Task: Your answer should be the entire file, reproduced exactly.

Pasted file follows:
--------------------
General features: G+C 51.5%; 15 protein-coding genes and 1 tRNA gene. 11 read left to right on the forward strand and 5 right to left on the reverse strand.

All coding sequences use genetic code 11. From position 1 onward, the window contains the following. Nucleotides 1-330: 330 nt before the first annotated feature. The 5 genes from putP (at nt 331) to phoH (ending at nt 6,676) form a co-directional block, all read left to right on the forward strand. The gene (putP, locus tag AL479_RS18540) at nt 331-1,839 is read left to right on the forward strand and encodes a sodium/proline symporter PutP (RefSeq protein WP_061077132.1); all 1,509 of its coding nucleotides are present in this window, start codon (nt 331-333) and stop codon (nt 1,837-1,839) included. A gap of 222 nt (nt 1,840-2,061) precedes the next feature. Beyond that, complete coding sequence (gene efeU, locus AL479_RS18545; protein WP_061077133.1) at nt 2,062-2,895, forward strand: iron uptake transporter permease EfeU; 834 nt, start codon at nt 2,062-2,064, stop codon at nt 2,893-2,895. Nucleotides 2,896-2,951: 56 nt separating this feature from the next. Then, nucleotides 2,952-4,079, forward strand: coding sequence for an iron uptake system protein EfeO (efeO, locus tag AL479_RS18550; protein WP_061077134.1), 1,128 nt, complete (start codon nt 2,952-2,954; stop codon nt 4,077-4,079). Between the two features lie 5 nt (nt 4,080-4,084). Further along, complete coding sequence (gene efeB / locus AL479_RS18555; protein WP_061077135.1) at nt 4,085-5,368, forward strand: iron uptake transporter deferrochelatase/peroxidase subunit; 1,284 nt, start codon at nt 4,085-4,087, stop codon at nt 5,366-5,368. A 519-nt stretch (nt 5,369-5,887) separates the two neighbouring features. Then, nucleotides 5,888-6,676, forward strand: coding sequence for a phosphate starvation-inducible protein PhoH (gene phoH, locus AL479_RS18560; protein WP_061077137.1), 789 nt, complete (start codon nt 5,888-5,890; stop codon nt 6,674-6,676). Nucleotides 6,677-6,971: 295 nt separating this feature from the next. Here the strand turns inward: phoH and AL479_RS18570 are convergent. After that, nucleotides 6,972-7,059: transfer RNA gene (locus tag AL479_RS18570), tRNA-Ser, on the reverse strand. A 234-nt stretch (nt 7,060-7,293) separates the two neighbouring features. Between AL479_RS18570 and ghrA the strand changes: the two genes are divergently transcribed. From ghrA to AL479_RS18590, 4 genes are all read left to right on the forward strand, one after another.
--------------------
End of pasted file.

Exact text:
General features: G+C 51.5%; 15 protein-coding genes and 1 tRNA gene. 11 read left to right on the forward strand and 5 right to left on the reverse strand.

All coding sequences use genetic code 11. From position 1 onward, the window contains the following. Nucleotides 1-330: 330 nt before the first annotated feature. The 5 genes from putP (at nt 331) to phoH (ending at nt 6,676) form a co-directional block, all read left to right on the forward strand. The gene (putP, locus tag AL479_RS18540) at nt 331-1,839 is read left to right on the forward strand and encodes a sodium/proline symporter PutP (RefSeq protein WP_061077132.1); all 1,509 of its coding nucleotides are present in this window, start codon (nt 331-333) and stop codon (nt 1,837-1,839) included. A gap of 222 nt (nt 1,840-2,061) precedes the next feature. Beyond that, complete coding sequence (gene efeU, locus AL479_RS18545; protein WP_061077133.1) at nt 2,062-2,895, forward strand: iron uptake transporter permease EfeU; 834 nt, start codon at nt 2,062-2,064, stop codon at nt 2,893-2,895. Nucleotides 2,896-2,951: 56 nt separating this feature from the next. Then, nucleotides 2,952-4,079, forward strand: coding sequence for an iron uptake system protein EfeO (efeO, locus tag AL479_RS18550; protein WP_061077134.1), 1,128 nt, complete (start codon nt 2,952-2,954; stop codon nt 4,077-4,079). Between the two features lie 5 nt (nt 4,080-4,084). Further along, complete coding sequence (gene efeB / locus AL479_RS18555; protein WP_061077135.1) at nt 4,085-5,368, forward strand: iron uptake transporter deferrochelatase/peroxidase subunit; 1,284 nt, start codon at nt 4,085-4,087, stop codon at nt 5,366-5,368. A 519-nt stretch (nt 5,369-5,887) separates the two neighbouring features. Then, nucleotides 5,888-6,676, forward strand: coding sequence for a phosphate starvation-inducible protein PhoH (gene phoH, locus AL479_RS18560; protein WP_061077137.1), 789 nt, complete (start codon nt 5,888-5,890; stop codon nt 6,674-6,676). Nucleotides 6,677-6,971: 295 nt separating this feature from the next. Here the strand turns inward: phoH and AL479_RS18570 are convergent. After that, nucleotides 6,972-7,059: transfer RNA gene (locus tag AL479_RS18570), tRNA-Ser, on the reverse strand. A 234-nt stretch (nt 7,060-7,293) separates the two neighbouring features. Between AL479_RS18570 and ghrA the strand changes: the two genes are divergently transcribed. From ghrA to AL479_RS18590, 4 genes are all read left to right on the forward strand, one after another.